(here's a replacement that should fit the dimensions of the hole, although this one has a round button)
8 position rotary switch
key lock switch
double sided foam tape
mini protoypting board
1/8" thick 2 5/8" W x 4" L polycarbonate sheet (abrasion resistant)

OPTIONAL UPGRADE PARTS *******************************************************************************************************************************
Geiger Counter: I originally purchased this module when it was cheaper, but here's a similar one still sold at the Electronic Goldmine
(2x) rotary encoder with (2x) 1/4" shaft diameter knobs (I preferred some that I picked up at Radio Shack to the default Adafruit ones)
1" speaker
sculpter's mesh (thin metal wire sheet with a little diamond pattern, available at most arts and crafts stores)
RFID-12 module and matching breakout board
RFID-button tag


Tools and Supplies:

small screwdriver (flathead or phillips depending on what screws you use)
black electrical tape
computer running Windows OS (unfortunately this is necessary for one of the programs)
SD/MicroSD card reader (I just plug mine into an SD adapter and into my printer)
USB-A to USB-B cable
MiniUSB cable
USB to TTL serial board
helping hands
hobby knife
soldering iron
hot glue gun w/ plenty of glue
wire (I use this 22 gauge wire)
female-female jumpers
wire cutters/strippers
heat shrink tubing
rotary tool (Dremel etc.)
lighter or heat gun (I just got my hands on a Heaterizer XL 3K from Sparkfun. I enjoy it way too much ;)
paint primer
military green spray paint (I used Krylon "Camo")

Skills Necessary:

Power tool safety
A steady hand

    This is by no means a beginner project (You'll need a Repair Skill of 50 and a Science Skill of 40 :P ), but don't be discouraged! To successfully build this project you must be familiar with basic electronics. While this model requires very little soldering, you should know the difference between a pull-up or pull-down resistor and not be confused by terms like COM, VCC, GND etc. As  I intended this for people with intermediate skills in electronics, I won't show every single step of the circuit building process, but I will explain the schematic as best I can and my design considerations for each part. If you don't have any experience working with electronics and soldering, check out these great Instructables as a primer!
Skinr3 years ago
Just a couple of suggestions.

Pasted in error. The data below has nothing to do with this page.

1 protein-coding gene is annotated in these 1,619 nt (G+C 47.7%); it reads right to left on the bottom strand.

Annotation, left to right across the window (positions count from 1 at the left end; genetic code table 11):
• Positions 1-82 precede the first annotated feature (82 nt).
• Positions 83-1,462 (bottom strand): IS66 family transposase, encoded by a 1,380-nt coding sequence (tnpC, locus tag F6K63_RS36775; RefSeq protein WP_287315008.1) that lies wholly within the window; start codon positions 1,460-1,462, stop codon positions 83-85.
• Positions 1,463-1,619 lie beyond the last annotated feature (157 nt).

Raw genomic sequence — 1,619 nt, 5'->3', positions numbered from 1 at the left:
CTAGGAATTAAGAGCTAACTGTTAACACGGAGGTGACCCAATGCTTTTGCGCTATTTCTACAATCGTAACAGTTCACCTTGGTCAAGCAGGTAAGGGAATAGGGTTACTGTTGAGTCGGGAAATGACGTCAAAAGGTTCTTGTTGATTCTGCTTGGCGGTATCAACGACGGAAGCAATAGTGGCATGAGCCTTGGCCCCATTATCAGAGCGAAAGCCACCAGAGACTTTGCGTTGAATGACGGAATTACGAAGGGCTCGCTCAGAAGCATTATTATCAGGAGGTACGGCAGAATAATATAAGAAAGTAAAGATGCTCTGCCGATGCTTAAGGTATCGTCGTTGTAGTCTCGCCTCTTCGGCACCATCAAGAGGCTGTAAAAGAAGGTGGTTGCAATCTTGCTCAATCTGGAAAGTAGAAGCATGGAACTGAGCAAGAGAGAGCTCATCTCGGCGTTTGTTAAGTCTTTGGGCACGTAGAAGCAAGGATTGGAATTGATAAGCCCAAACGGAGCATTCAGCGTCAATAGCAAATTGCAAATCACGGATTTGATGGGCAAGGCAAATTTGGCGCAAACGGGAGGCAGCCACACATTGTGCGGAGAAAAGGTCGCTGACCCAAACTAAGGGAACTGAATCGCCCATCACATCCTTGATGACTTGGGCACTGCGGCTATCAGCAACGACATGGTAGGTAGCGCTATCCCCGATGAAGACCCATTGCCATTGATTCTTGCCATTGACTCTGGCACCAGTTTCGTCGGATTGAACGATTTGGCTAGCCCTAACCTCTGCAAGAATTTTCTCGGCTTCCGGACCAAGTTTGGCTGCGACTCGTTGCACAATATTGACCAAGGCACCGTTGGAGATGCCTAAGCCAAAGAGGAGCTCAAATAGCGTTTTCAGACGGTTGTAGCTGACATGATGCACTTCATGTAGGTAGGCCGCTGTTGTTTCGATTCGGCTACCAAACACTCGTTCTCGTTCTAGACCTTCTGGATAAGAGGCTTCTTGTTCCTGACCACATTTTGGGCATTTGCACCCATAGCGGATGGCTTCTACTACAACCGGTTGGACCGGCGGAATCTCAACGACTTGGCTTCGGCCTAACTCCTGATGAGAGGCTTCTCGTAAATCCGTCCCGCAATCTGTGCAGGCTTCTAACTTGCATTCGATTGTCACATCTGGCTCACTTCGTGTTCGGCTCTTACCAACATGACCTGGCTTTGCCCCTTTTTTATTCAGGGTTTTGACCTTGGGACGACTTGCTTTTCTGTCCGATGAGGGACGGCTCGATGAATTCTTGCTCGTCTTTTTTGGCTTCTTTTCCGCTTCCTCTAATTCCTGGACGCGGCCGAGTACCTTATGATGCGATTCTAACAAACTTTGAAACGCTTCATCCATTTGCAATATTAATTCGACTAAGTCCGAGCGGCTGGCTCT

1) Heart rate monitor - the elliptical exercise machine my mom has allows you to measure your heart rate by gripping the metal handles. If this were wrist mounted, I'm sure that kind of functionality could easily be built into the strap.

2) Holotape casing - use old 8-track tapes. I know they're not 100% identical to the game's holotapes, but it would probably be easier to modify those than to make new things from scratch. Plus, there is already a mechanism (crude and failure prone, but that's to be expected after 30+ years) inside for the storage of data; this means that some cut-out holes exist in the case already.

I love this build, and am looking forward to seeing the results.

Another thought, Modify a laptop HDD with a square case and a plug, put a little closable slit in the top (Like what old Nintendos had for the game cartriges) and have a connection on the bottom of the "Holo-tape" like the old nintendo cartridges had. That'd do the trick at least, not exactly accurate, but I'm sure it'd be easier than implementing a tape deck into it.

Instructable needs to add an estimated cost field to the side bar.
Aleator777 (author)  shizumadrive2 years ago
Terrific idea! Have you submitted this thought to the Instructables staff?
I'm going to.
love the idea for this and for the heart rate could you not use a device that measures pulse and calculates beats per minute?
also do you know of any good instructables about basic computer programming? tutorials? i'm pretty keen to learn about them but no one is willing to teach :(

some time in the not so distant future i may have a crack at this project but based on one of the computer terminals you see in the game :)
Aleator777 (author)  lonewanderer2 years ago
Thanks! You certainly can use such a device for measuring heart rate. I have one in mind, but that'll have to wait until version 4.

Not sure about Instructables, but there are plenty of people and places around the net who have this stuff available for free. If you really want to get into programming, Python is a great start. Most of the concepts learned for the language are useful in many other languages too. Here's a great resource on learning Python that is highly recommended:


Awesome that you're interested in the terminals too. I had wanted to build a miniature working version for some time, but I've got many other projects ahead of it. A guy on Reddit made a highly accurate emulator of the hacking game in java. You can play it online here:


And here is his source code (for when you're up to speed on programming and want a reference for how the terminal might work:


Hope this helps. Stay safe in the wasteland fellow wanderer!
Ahh all this is awesome!
Thank you for this research material
I'm working my way through it in between shifts lol
and good luck with the pip boy projects (and others i'm sure are awesome!)
Aleator777 (author)  lonewanderer2 years ago
No problem, I'm glad I could be of some help. Keep it up. I want to see a hardware fallout terminal build on the front page in six months. Putting points in real life science skills is the way to go!